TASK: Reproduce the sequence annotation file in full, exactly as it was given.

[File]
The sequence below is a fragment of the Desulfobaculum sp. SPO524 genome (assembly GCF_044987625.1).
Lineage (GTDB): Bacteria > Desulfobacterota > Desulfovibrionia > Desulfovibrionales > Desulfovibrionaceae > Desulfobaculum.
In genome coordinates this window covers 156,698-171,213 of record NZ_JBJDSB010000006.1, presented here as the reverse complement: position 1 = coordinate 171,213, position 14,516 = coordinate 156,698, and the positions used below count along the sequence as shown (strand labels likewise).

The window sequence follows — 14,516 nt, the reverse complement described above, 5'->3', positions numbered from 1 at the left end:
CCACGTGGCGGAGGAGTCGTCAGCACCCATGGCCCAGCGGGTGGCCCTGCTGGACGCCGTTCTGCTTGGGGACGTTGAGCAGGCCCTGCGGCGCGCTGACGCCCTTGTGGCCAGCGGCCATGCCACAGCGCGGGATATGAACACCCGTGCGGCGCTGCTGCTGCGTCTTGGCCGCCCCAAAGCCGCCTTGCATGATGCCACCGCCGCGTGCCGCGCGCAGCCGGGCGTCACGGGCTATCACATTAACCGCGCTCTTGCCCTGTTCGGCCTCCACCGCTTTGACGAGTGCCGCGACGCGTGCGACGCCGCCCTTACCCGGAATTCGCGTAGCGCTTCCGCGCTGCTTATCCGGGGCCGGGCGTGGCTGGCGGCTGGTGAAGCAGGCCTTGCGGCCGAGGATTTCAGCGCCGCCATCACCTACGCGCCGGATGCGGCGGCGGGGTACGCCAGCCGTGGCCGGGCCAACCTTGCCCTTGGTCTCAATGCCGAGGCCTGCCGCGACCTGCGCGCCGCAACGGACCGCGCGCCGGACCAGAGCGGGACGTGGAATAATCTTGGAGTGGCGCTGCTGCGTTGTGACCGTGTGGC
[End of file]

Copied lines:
The sequence below is a fragment of the Desulfobaculum sp. SPO524 genome (assembly GCF_044987625.1).
Lineage (GTDB): Bacteria > Desulfobacterota > Desulfovibrionia > Desulfovibrionales > Desulfovibrionaceae > Desulfobaculum.
In genome coordinates this window covers 156,698-171,213 of record NZ_JBJDSB010000006.1, presented here as the reverse complement: position 1 = coordinate 171,213, position 14,516 = coordinate 156,698, and the positions used below count along the sequence as shown (strand labels likewise).

The window sequence follows — 14,516 nt, the reverse complement described above, 5'->3', positions numbered from 1 at the left end:
CCACGTGGCGGAGGAGTCGTCAGCACCCATGGCCCAGCGGGTGGCCCTGCTGGACGCCGTTCTGCTTGGGGACGTTGAGCAGGCCCTGCGGCGCGCTGACGCCCTTGTGGCCAGCGGCCATGCCACAGCGCGGGATATGAACACCCGTGCGGCGCTGCTGCTGCGTCTTGGCCGCCCCAAAGCCGCCTTGCATGATGCCACCGCCGCGTGCCGCGCGCAGCCGGGCGTCACGGGCTATCACATTAACCGCGCTCTTGCCCTGTTCGGCCTCCACCGCTTTGACGAGTGCCGCGACGCGTGCGACGCCGCCCTTACCCGGAATTCGCGTAGCGCTTCCGCGCTGCTTATCCGGGGCCGGGCGTGGCTGGCGGCTGGTGAAGCAGGCCTTGCGGCCGAGGATTTCAGCGCCGCCATCACCTACGCGCCGGATGCGGCGGCGGGGTACGCCAGCCGTGGCCGGGCCAACCTTGCCCTTGGTCTCAATGCCGAGGCCTGCCGCGACCTGCGCGCCGCAACGGACCGCGCGCCGGACCAGAGCGGGACGTGGAATAATCTTGGAGTGGCGCTGCTGCGTTGTGACCGTGTGGC